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Female police officers in Norway will not be allowed to wear the hijab -the Muslim headscarf - as part of their uniform, the minister of culture said on Monday, rejecting a proposal from a government-appointed commission.
Culture Minister Hadia Tajik's remarks were made at a news conference after she accepted a report from the 15-member panel that had proposed allowing religious headwear to be used, reversing the current policy.
“The commission has had a broad mandate,” Tajik said. “They have raised the issue of religious symbols and uniforms. The government dealt with this issue in 2009 and decided that religious symbols would not be allowed to be used in connection with police uniforms,” she said.
The Labour Party, the main force in the ruling red-green coalition, also rejected changing the current policy at its party conference in 2011.
Tajik said she did not envision a change “in the foreseeable future.”
Most political parties have said they opposed changing the police uniform rules. The Norwegian Police Federation in 2009 said it opposed any form of religious headwear, saying the police force had to be viewed as neutral.
The issue was raised in 2008 when a young Muslim woman asked if it was possible to wear the hijab during police training and as a trained police officer. Police in neighbouring Sweden have since 2006 been allowed to wear the headgarb.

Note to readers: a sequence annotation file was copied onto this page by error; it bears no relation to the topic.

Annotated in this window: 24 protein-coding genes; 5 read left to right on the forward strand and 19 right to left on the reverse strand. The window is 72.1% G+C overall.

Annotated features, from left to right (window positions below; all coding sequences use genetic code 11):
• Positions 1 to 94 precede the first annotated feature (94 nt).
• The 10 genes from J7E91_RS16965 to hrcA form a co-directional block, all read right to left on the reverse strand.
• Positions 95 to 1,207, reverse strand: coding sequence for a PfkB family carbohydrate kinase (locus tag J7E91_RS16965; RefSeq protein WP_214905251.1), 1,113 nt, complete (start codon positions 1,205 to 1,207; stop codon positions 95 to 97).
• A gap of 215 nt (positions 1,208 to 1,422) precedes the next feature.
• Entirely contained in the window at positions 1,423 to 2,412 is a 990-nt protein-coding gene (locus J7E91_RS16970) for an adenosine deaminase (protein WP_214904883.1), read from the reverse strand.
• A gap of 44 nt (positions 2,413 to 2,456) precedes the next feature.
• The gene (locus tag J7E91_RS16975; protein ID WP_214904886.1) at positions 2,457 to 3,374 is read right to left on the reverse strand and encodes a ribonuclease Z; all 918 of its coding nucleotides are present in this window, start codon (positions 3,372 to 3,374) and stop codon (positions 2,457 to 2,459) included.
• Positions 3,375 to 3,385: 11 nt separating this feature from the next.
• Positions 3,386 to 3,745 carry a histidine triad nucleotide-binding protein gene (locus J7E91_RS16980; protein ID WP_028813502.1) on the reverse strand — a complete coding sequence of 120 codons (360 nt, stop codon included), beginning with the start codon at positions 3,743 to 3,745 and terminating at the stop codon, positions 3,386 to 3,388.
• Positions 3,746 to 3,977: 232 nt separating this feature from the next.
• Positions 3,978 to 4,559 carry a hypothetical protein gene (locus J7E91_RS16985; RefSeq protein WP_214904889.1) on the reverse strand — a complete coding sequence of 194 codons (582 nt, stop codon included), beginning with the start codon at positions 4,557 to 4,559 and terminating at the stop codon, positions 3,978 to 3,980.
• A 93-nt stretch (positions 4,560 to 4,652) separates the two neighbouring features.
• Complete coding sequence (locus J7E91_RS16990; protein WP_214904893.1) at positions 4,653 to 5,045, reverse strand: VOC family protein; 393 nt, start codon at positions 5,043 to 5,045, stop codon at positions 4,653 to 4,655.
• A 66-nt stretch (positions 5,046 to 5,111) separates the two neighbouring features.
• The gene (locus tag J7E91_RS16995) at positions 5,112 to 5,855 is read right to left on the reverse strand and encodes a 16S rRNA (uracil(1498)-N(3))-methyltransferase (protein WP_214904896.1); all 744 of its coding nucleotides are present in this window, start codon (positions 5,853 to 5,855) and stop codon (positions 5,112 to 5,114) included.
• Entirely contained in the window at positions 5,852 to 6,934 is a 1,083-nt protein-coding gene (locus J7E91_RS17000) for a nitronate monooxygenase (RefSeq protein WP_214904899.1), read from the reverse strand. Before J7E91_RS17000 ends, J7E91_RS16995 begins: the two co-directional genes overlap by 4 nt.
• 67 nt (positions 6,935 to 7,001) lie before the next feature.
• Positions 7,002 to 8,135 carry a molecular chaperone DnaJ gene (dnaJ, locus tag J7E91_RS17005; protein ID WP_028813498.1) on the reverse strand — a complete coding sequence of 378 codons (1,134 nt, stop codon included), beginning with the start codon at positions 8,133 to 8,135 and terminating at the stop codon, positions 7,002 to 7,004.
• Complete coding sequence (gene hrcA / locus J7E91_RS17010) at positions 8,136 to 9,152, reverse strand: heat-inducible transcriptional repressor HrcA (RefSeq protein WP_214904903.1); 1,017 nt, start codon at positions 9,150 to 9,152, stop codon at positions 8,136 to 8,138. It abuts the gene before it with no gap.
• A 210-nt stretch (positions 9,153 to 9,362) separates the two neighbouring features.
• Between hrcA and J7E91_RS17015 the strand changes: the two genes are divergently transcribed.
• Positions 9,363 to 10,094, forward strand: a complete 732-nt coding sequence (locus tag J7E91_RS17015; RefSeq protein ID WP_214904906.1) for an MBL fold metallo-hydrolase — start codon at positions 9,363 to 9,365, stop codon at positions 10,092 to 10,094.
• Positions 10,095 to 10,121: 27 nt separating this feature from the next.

Commission head, Sturla Stalsett, who is a pastor, said he and a majority of the 15-member panel believed that police officers and judges should be allowed to wear religious headwear or symbols like the cross.
The commission, which was appointed in 2010, has reviewed various faith issues in society and how international conventions affect Norwegian legislation.
Other proposals called for civil marriage ceremonies to be recognised as the legal marriage ceremony in Norway, Stalsett said.
“This would show that marriage is a legal institution,” he said.
After such a ceremony, the newlyweds could also opt to be blessed in their church or faith community.
Rigmor Aasrud, minister for church affairs, was sceptical about the proposal saying she feared “more bureaucracy,” news agency NTB said.
Labour Party deputy leader Helga Pedersen said she wanted the faith communities to “keep the right to marry, but also wanted to introduce a more general civil ceremony,” NTB said.
The opposition Christian Democrats did not support changing the status of church marriages, leader Knut Arild Hareide said.
The commission's proposals were to be discussed in the coming months. - Sapa-dpa